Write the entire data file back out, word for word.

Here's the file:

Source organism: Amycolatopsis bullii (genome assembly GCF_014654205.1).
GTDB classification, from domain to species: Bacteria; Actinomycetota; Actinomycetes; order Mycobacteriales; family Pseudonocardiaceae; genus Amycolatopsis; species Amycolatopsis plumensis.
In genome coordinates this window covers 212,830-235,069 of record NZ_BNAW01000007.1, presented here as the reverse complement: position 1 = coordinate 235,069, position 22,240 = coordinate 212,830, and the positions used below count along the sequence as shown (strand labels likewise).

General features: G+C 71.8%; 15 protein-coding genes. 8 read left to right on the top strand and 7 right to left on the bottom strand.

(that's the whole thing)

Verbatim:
Source organism: Amycolatopsis bullii (genome assembly GCF_014654205.1).
GTDB classification, from domain to species: Bacteria; Actinomycetota; Actinomycetes; order Mycobacteriales; family Pseudonocardiaceae; genus Amycolatopsis; species Amycolatopsis plumensis.
In genome coordinates this window covers 212,830-235,069 of record NZ_BNAW01000007.1, presented here as the reverse complement: position 1 = coordinate 235,069, position 22,240 = coordinate 212,830, and the positions used below count along the sequence as shown (strand labels likewise).

General features: G+C 71.8%; 15 protein-coding genes. 8 read left to right on the top strand and 7 right to left on the bottom strand.